Iargely Iegendry

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Posts posted by Iargely Iegendry

  1. Maybe I'll be exposed to those kinds of people then, but right now, I don't know.

    Part of my wants there to be more of a stigma on people who get aid, just to keep them grounded in their egos. The other day I got honked at while driving because I was trying to take a photo of this ridiculously customized car belonging to an urban youth that was parked outside of a Family Dollar store. I can fill a book with these kinds of examples. There's an angry part of me that wants them to have stigma for their welfare. Because I honestly feel like a dumbass for working for things that I have. I know it's wrong

  2. I think poor people are too dumb to know how to spend money. Maybe that makes me a dick. I've just worked with too many poor people who use their money on phones and drugs.

    Even my friend, who has two five year old kids and works a full time job and goes to school spends 1/3 of her check on weed. I have many other anecdotal examples of these types of people. I am keeping in mind that they are anecdotal examples, but they're the real life events, among others, that have shaped my views.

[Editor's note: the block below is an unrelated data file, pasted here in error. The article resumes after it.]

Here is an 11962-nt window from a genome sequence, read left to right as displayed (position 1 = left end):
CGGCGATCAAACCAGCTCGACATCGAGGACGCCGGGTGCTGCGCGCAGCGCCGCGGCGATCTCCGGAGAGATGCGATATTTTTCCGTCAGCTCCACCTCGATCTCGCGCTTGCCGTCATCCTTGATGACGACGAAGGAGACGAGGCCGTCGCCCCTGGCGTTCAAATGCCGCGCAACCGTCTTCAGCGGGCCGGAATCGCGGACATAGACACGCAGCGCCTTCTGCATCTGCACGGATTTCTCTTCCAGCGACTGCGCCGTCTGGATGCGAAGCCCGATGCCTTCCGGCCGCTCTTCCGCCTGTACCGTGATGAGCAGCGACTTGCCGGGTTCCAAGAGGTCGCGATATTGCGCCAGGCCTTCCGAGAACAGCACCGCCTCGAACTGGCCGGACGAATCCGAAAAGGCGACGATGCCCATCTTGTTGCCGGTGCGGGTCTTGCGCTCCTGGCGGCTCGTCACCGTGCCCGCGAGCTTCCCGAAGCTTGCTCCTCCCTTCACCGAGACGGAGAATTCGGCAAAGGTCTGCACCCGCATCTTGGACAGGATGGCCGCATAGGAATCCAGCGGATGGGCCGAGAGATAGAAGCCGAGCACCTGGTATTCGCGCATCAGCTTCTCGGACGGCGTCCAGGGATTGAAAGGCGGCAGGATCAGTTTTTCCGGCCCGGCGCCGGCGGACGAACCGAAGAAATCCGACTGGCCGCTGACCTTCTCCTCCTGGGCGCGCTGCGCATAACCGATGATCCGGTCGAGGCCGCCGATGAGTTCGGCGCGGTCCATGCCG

Another example: My friend moved out of her dad's house. She was looking at a great, affordable apartment in our city. It was within biking distance of her school, and close to her job. Instead, at the last minute, she picked a "trendy", hipster apartment in downtown Fort Worth which costs three times as much as her first choice, and it also requires her to get a $80 a month parking permit. She then applies for and got approved for a welfare program.

    I have no pity for people who aren't like a widower or have an actual medical condition.

  3. Then we are probably thinking the same thing. They changed Pamela Isley's name to Ivy Pepper, though?? And I'll be pissed if they show Bane at all during this show. He's in prison.